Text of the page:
April 7, 2021

COVID Count at PU Stays Low With Strict Protocol, Restrictions

By Donald Gilpin

As colleges and universities across the country struggle to educate their students safely and effectively in the second year of COVID-19, Princeton University, which welcomed back to campus about 2,800 undergraduates at the end of January, is carrying out its multi-faceted response to the pandemic with considerable success.

An asymptomatic testing program for all regularly on campus, symptomatic testing for students, contact tracing, quarantine, and isolation, along with a mandatory social contract for students which outlines expectations for their adherence to COVID safety protocols, are all essential elements of the University’s effort to move forward safely.

So far, Princeton University, which publishes information on COVID testing results daily on its COVID website, has avoided the kinds of outbreaks that have disrupted a number of other campuses throughout the country.  With contact tracing, conducted in close coordination with the municipal public health office, the University can pursue the identification of any potential case clusters.

The Princeton University COVID-19 Dashboard for April 6 at covid.princeton.edu shows a positivity rate of just .09 percent for asymptomatic testing during the previous week. That’s 11 positive cases, 1.57 per day, out of 12,426 tests, well below the rate for Mercer County and New Jersey as a whole.

“Countless hours of careful planning and hard work went into preparations so we could invite all undergraduates to return to campus for the spring semester,” said Deputy University Spokesman Michael Hotchkiss.

Almost every aspect of campus has been modified in the interests of safety, compliance with state requirements, public health guidance, and University COVID policies, Hotchkiss noted. Though most students are on campus, almost all undergraduate instruction remains virtual this spring, with only a few courses being offered in a hybrid format.

“The University continues to follow public health best practices for avoiding spread of COVID-19,” Hotchkiss pointed out. “Most faculty and staff continue to work from home, and the campus remains less densely populated with a range of modifications in place to facilitate
social distancing. Masks continue to be required.”   

Princeton University continues to encourage all members of the community to get vaccinated as soon as they become eligible, though students must abide by the protocols even after they have been vaccinated. The University plans to resume a fully in-person program in the fall of 2021, but has not yet decided whether a COVID-19 vaccine will be mandatory for students at that time.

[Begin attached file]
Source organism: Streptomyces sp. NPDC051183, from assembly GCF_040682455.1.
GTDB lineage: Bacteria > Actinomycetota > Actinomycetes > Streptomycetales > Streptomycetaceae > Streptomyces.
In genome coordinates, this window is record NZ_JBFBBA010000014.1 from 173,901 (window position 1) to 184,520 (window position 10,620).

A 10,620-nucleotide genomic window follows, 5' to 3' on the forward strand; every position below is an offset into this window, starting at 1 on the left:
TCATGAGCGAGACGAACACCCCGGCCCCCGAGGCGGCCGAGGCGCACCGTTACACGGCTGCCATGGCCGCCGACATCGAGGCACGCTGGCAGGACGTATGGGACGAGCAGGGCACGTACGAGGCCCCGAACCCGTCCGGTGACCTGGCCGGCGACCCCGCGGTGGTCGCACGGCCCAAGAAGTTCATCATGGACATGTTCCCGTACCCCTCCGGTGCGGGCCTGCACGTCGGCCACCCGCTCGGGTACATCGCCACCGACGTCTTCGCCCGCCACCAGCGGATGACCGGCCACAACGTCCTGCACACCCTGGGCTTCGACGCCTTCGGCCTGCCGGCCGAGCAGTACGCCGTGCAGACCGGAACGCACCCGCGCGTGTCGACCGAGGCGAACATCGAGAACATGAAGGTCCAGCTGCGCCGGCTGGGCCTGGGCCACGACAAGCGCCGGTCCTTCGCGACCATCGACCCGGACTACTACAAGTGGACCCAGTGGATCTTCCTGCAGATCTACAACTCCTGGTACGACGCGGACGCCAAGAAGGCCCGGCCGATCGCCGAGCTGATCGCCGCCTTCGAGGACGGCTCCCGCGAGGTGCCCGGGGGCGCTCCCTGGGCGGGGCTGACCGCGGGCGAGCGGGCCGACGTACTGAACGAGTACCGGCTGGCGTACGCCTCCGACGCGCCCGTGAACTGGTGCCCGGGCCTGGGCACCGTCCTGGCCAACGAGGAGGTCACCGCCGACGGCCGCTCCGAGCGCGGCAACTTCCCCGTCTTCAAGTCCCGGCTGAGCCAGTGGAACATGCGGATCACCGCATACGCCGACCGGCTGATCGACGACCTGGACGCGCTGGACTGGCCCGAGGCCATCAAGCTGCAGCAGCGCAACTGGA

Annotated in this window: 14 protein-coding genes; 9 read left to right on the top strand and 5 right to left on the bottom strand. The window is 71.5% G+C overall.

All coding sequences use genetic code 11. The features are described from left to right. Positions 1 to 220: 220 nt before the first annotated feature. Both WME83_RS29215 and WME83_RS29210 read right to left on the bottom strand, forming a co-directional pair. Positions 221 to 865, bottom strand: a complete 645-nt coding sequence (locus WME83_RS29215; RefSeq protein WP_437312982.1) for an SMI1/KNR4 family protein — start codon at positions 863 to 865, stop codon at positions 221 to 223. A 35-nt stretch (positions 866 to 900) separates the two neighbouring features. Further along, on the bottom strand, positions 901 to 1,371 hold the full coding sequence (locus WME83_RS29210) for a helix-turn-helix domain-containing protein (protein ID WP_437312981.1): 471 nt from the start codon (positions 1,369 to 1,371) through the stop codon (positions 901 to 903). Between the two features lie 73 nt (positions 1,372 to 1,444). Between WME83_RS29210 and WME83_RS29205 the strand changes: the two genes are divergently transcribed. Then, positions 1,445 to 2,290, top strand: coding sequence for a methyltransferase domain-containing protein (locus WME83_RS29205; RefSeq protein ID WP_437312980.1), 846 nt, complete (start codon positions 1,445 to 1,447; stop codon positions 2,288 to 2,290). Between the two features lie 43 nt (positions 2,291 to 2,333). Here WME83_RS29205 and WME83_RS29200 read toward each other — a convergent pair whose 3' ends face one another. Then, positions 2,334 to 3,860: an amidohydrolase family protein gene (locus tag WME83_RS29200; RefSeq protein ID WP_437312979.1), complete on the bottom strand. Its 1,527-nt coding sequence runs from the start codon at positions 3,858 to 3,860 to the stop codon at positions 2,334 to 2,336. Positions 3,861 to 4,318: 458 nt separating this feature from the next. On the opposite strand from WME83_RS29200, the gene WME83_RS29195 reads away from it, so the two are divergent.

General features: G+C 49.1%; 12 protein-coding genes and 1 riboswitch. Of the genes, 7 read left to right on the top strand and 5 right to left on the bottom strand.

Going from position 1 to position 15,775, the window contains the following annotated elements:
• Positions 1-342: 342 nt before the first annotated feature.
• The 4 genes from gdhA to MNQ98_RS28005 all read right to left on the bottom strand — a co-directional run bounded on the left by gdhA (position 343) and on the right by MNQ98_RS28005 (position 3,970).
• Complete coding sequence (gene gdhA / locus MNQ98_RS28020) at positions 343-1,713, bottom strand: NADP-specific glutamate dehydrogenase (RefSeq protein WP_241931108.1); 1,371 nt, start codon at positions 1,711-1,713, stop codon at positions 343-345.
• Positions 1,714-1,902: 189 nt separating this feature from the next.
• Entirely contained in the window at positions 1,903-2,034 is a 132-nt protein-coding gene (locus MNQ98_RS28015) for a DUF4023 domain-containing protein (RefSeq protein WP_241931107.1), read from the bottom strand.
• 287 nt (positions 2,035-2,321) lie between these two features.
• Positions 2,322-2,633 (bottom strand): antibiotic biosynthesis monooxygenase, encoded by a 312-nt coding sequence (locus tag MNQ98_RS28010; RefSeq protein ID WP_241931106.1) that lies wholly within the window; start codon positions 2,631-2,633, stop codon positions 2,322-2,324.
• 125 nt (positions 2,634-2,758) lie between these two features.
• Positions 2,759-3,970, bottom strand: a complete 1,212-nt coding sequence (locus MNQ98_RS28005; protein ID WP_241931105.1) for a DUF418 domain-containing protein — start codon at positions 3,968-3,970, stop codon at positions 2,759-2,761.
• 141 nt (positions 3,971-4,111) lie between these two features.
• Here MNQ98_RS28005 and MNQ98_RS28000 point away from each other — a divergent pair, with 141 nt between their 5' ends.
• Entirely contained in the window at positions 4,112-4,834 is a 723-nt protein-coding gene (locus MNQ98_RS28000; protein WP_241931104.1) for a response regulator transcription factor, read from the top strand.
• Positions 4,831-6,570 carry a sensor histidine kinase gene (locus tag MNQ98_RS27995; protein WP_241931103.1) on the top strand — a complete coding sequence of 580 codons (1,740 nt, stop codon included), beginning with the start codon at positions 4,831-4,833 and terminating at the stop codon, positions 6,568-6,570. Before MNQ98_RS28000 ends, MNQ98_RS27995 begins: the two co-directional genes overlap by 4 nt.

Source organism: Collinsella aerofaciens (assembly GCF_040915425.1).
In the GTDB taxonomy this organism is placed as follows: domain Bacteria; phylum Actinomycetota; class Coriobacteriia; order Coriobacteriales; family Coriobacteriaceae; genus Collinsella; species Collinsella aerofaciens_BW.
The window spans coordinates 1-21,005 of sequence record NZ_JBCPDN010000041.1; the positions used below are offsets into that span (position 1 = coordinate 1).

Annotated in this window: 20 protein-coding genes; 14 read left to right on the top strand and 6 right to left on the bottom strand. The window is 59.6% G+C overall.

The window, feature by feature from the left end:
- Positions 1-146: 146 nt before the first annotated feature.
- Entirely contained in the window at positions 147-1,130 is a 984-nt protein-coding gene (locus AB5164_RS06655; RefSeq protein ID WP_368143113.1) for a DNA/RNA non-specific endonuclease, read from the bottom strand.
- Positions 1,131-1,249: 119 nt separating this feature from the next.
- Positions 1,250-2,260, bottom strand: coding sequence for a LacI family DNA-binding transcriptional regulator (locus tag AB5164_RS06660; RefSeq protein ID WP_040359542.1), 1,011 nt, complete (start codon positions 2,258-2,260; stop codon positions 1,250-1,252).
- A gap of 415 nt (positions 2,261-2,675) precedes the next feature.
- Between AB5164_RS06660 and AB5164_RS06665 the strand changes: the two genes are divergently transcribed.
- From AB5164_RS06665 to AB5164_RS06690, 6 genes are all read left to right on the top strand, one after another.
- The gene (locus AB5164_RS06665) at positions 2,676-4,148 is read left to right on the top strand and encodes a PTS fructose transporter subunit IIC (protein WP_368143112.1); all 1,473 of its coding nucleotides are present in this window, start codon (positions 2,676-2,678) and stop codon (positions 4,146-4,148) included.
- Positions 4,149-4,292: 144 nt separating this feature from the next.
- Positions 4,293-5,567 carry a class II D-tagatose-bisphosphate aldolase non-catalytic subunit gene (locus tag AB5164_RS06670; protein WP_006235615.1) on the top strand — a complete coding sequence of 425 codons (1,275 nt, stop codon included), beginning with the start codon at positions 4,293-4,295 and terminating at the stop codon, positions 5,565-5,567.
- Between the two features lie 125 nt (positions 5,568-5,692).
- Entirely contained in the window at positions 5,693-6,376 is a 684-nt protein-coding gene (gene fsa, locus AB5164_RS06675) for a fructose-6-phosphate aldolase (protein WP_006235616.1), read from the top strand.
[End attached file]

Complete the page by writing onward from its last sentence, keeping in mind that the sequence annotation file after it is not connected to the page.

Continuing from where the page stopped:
The University has been prepared to be a vaccine distribution site, “ready to vaccinate members of the University community if the state allocates vaccines to the University for that purpose,” said Hotchkiss, but “the University has not received any vaccine and does not know when it will receive any.”

Looking ahead, Hotchkiss noted that the campus COVID policies, including masking and social distancing, would remain in place at least through the summer. “Our goal for fall 2021 is to resume a fully in-person residential program, prioritizing teaching and research, and informed by public health guidance. Returning to in-person operations in all of our activities will be a complex process guided by public health experts, state regulations, and logistical realities. Some restrictions will undoubtedly extend into the next academic year.”

Hotchkiss reported that because most  students have been cooperative in adhering to the rules imposed by public health guidance and the social contract, Princeton has been able to avoid the kinds of spikes in COVID cases and the unsafe behavior that have necessitated additional restrictions at many other colleges and universities.

Social contract violations from September 1, 2020 to March 25, 2021 that have been resolved include 87 resulting in disciplinary probation, with 14 of those students barred from campus; 15 resulting in reprimands; and 37 resulting in warnings, according to Hotchkiss.

The social contract deems violations involving quarantine and isolation, hosting unpermitted visitors in on-campus residences, and hosting prohibited in-person gatherings as “significant,” resulting most often in serious disciplinary action and barring from campus.  Some other offenses include failure to comply with testing protocols, failure to follow proper travel protocols, entering buildings where access was restricted, failure to secure late arrival permission, and failure to adhere to face-covering and social distancing policies.